The Spot: A burly, bearded man with an accent sits at a video-editing console. He cues up some old footage of a little kid playing soccer. Then he intercuts this with modern-day scenes of the kid all grown up, still playing soccer. Kid and man both execute some astonishing moves, bewildering their opponents and scoring goals at will. "So my advice to you," says the bearded man, "is never grow up, my friends." As the spot ends, we see the words "Joga Bonito" and a Nike swoosh. (Click here and mouse over the right-hand side of the screen to see the ad, called "Ronaldinho—Joy.")
When Brazil and Germany faced off in the 2002 World Cup final, it was not simply an important soccer match. It was an epic clash of logos. The German national team sported the three-stripe mark of Adidas, while the Brazilians were clad in the Nike swoosh. When Brazil won 2-0, their victory was celebrated just as fervently in Beaverton, Ore.—home to Nike world headquarters—as it was in São Paulo and Rio.
The 2006 World Cup kicks off on June 9, and both brands are already girding themselves for another battle. The German-based Adidas will have home-turf advantage (the World Cup final will be held in Berlin) and has been locking up television sponsorships. Nike has long led Adidas in overall market share (both in the United States and worldwide), but soccer is a holdout category in which Adidas maintains an edge. Nike hopes this "Joga Bonito" campaign will put an end to that.
I'm excited to see Nike turning its full attention to soccer. In the 1990s, a Nike marketing executive once explained to me, the company took a halfhearted approach to the sport. Then, during the 2002 World Cup, it made its first concerted attack on the Adidas hegemony. Still, I felt the Nike soccer ads that year were mediocre, and even a bit confusing: They featured soccer matches set, for no evident reason, within the bowels of a giant ocean tanker. The spots were filmed on grim, industrial sets. The look was murky, the marketing message murkier.
This time, the message is front and center, and the sunshine bright: "Joga Bonito." The phrase is Portuguese for "play beautiful," and it's a double-edged dig at Adidas. It reminds us 1) that the world champion Brazilians are a Nike squad, and 2) that Brazil plays a creative, dazzling style of soccer that makes the more conservative, bruising teams (ahem, Germany) seem passionless by comparison.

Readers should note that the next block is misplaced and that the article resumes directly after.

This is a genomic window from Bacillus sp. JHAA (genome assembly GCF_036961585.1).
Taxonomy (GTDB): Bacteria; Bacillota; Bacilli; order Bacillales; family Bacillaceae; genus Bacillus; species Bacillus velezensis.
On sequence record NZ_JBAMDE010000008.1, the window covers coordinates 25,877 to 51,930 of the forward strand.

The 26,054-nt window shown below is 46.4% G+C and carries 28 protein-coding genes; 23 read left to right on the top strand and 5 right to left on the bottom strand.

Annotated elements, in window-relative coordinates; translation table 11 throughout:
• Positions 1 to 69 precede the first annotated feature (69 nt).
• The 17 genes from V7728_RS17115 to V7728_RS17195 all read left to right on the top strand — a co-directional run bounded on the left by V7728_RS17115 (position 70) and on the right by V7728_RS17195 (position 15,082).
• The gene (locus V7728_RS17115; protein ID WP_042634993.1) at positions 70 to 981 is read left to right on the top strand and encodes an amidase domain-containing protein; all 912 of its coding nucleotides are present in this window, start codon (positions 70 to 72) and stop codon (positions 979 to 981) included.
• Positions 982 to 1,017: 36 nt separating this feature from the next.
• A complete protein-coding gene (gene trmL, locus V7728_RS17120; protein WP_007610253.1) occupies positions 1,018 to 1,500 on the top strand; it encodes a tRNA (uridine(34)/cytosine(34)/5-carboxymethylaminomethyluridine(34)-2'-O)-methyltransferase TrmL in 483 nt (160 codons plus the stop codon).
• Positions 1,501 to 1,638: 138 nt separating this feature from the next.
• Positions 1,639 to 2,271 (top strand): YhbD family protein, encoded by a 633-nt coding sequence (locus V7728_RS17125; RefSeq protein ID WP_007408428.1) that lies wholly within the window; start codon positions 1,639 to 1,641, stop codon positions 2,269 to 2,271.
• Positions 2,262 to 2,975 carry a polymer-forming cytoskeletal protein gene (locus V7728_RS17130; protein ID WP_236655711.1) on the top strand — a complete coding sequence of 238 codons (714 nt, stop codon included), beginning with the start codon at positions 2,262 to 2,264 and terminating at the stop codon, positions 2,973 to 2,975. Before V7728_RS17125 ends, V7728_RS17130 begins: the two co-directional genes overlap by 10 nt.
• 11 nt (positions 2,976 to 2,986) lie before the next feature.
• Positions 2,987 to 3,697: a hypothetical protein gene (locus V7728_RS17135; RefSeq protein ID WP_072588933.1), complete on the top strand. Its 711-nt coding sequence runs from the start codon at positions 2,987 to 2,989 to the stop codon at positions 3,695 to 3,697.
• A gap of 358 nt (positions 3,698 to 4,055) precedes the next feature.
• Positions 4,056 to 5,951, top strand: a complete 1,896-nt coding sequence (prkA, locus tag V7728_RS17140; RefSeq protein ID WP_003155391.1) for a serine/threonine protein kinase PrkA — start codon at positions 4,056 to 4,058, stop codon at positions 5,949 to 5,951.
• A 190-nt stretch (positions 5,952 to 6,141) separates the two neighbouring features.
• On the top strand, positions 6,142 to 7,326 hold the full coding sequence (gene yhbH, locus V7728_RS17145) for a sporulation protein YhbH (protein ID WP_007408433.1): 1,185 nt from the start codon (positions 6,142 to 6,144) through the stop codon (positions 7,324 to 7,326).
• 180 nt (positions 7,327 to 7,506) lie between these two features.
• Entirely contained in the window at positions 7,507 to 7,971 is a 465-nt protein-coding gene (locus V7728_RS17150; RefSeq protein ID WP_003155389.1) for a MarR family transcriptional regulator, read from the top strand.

My favorite spot in the new campaign is the one featuring recent footage of Brazilian star Ronaldinho juxtaposed with scenes of Ronaldinho as a kid. The grown-up Ronaldinho pulls off one move—rolling his foot around the ball in midair and then darting off in a new direction—that's so breathtaking I've been watching the clip over and over. The soundtrack, all woodwinds and hand claps, perfectly embodies the spot's title: "Joy." And the dusted-off scenes of the child Ronaldinho are great fun (even though the ploy is a recycled one: A previous Nike ad showed a teeny Tiger Woods playing the British Open through the magic of video effects).
I do have one concern about the "Joga Bonito" campaign: Is it an effective way to sell soccer in the States? These ads will air all over the globe and will no doubt be a hit wherever they play … except, perhaps, here in America. First of all, the spots feature French soccer legend Eric Cantona (who is totally unknown to U.S. viewers—though so is Ronaldinho, to some extent) as their host, dressing all Euro-like and speaking with a heavy French accent. What's more, none of the players featured so far (Ronaldinho, England's Wayne Rooney, France's Thierry Henry) are American—though this is mostly because America has no superstars. But most important, the lighthearted "Joga Bonito" ethos seems to run contrary to Nike's usual message: Go for broke; take no prisoners; sweat and tears; Just Do It.
Take, for instance, the recent Nike ad titled "Awake" —my favorite ad of the year so far. It has all the hallmarks of a great Nike spot: superstar athletes (Tom Brady, Alex Rodriguez), a killer song (AC/DC's "Rock and Roll Ain't Noise Pollution"), and some brilliant editing (watch how the cuts accelerate as the drumbeat kicks into overdrive). But there's also an overarching message here that's smack in the middle of Nike's wheelhouse. The ad suggests that success takes hard work, dedication, and waking up early to punch the clock. It's not about "joy" and "playing beautiful"—it's about Brady studying game film before dawn, and A-Rod doing sit-ups in the gym. That's the core of Nike's brand.
Perhaps soccer is a sport with a wholly different mood, requiring a wholly different approach. But I wonder if Nike might have been better off with a set of U.S.-specific ads, showing American soccer players giving their all and muddying their uniforms. Joga Feio? (That's Portuguese for "play ugly"—I think.)
Grade: A-. Hugely entertaining spots—so much so that I'll forgive any branding missteps. By the way, alongside this campaign (and in partnership with Google), Nike is launching Joga.com, which is a sort of MySpace for soccer enthusiasts. Given all the media attention MySpace has received lately, anointing it the future of all human interfacing, I predict that, very soon, no major ad campaign will be without an accompanying "interactive community." Soon after that, we'll get deathly bored with interactive communities and move on to something else.
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